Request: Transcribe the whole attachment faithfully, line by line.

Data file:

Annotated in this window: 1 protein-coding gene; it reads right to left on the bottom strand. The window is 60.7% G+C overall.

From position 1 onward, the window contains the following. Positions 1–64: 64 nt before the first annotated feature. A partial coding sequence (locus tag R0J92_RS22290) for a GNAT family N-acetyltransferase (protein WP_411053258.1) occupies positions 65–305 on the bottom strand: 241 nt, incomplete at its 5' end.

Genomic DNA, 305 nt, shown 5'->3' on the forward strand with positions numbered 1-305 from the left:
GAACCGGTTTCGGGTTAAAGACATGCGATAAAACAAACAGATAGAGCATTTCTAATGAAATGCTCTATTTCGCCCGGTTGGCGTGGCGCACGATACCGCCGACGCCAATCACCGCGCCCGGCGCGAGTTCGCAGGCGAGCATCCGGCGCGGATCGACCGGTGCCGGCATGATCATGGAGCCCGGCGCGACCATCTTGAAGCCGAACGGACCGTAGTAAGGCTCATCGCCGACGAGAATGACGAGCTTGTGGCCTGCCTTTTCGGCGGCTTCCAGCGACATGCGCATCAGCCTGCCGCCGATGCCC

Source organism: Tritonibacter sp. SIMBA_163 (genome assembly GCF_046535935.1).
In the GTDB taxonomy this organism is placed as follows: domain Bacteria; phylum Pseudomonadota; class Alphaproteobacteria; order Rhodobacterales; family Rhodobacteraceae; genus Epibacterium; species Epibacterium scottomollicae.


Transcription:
Annotated in this window: 1 protein-coding gene; it reads right to left on the bottom strand. The window is 60.7% G+C overall.

From position 1 onward, the window contains the following. Positions 1–64: 64 nt before the first annotated feature. A partial coding sequence (locus tag R0J92_RS22290) for a GNAT family N-acetyltransferase (protein WP_411053258.1) occupies positions 65–305 on the bottom strand: 241 nt, incomplete at its 5' end.

Genomic DNA, 305 nt, shown 5'->3' on the forward strand with positions numbered 1-305 from the left:
GAACCGGTTTCGGGTTAAAGACATGCGATAAAACAAACAGATAGAGCATTTCTAATGAAATGCTCTATTTCGCCCGGTTGGCGTGGCGCACGATACCGCCGACGCCAATCACCGCGCCCGGCGCGAGTTCGCAGGCGAGCATCCGGCGCGGATCGACCGGTGCCGGCATGATCATGGAGCCCGGCGCGACCATCTTGAAGCCGAACGGACCGTAGTAAGGCTCATCGCCGACGAGAATGACGAGCTTGTGGCCTGCCTTTTCGGCGGCTTCCAGCGACATGCGCATCAGCCTGCCGCCGATGCCC

Source organism: Tritonibacter sp. SIMBA_163 (genome assembly GCF_046535935.1).
In the GTDB taxonomy this organism is placed as follows: domain Bacteria; phylum Pseudomonadota; class Alphaproteobacteria; order Rhodobacterales; family Rhodobacteraceae; genus Epibacterium; species Epibacterium scottomollicae.